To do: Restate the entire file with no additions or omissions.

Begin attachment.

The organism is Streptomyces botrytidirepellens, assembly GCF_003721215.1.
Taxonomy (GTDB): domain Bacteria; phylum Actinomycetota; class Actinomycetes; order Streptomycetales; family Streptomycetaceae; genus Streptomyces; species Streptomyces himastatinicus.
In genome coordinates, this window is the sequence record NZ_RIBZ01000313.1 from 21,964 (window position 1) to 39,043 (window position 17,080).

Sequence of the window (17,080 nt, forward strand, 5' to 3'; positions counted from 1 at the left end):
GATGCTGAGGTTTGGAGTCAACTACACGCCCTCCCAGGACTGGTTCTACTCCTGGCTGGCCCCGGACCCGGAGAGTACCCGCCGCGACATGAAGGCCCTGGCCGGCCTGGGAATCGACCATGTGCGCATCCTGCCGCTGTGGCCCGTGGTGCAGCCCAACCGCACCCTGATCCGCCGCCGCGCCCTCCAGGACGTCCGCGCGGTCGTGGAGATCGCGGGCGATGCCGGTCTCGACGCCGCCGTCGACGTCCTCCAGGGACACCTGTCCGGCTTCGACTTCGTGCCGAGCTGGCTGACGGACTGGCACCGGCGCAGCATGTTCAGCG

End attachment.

The organism is Streptomyces botrytidirepellens, assembly GCF_003721215.1.
Taxonomy (GTDB): domain Bacteria; phylum Actinomycetota; class Actinomycetes; order Streptomycetales; family Streptomycetaceae; genus Streptomyces; species Streptomyces himastatinicus.
In genome coordinates, this window is the sequence record NZ_RIBZ01000313.1 from 21,964 (window position 1) to 39,043 (window position 17,080).

Sequence of the window (17,080 nt, forward strand, 5' to 3'; positions counted from 1 at the left end):
GATGCTGAGGTTTGGAGTCAACTACACGCCCTCCCAGGACTGGTTCTACTCCTGGCTGGCCCCGGACCCGGAGAGTACCCGCCGCGACATGAAGGCCCTGGCCGGCCTGGGAATCGACCATGTGCGCATCCTGCCGCTGTGGCCCGTGGTGCAGCCCAACCGCACCCTGATCCGCCGCCGCGCCCTCCAGGACGTCCGCGCGGTCGTGGAGATCGCGGGCGATGCCGGTCTCGACGCCGCCGTCGACGTCCTCCAGGGACACCTGTCCGGCTTCGACTTCGTGCCGAGCTGGCTGACGGACTGGCACCGGCGCAGCATGTTCAGCG